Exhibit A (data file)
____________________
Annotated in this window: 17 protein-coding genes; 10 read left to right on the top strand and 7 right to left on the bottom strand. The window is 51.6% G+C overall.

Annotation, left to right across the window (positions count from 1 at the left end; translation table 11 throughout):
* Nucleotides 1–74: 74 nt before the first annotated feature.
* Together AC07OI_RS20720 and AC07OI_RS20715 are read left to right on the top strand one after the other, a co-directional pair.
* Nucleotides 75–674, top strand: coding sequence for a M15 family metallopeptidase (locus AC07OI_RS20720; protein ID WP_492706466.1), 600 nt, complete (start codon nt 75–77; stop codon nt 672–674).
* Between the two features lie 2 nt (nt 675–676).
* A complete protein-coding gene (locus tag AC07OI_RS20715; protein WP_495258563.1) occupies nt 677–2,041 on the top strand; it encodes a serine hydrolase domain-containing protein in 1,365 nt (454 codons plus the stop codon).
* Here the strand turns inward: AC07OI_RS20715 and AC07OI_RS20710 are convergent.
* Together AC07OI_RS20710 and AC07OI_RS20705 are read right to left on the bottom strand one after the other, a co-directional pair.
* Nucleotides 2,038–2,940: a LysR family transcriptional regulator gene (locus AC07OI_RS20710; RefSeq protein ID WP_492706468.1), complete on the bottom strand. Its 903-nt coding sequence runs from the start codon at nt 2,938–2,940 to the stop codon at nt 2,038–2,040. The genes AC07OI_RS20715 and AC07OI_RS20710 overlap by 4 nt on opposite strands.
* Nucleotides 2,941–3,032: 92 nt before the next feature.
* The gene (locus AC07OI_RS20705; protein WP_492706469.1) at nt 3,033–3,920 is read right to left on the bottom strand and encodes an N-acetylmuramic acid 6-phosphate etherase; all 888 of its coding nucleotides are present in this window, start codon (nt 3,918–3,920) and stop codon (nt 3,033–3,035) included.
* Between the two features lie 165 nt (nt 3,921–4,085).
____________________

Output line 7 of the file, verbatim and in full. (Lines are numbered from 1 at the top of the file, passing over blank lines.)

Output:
* A complete protein-coding gene (locus tag AC07OI_RS20715; protein WP_495258563.1) occupies nt 677–2,041 on the top strand; it encodes a serine hydrolase domain-containing protein in 1,365 nt (454 codons plus the stop codon).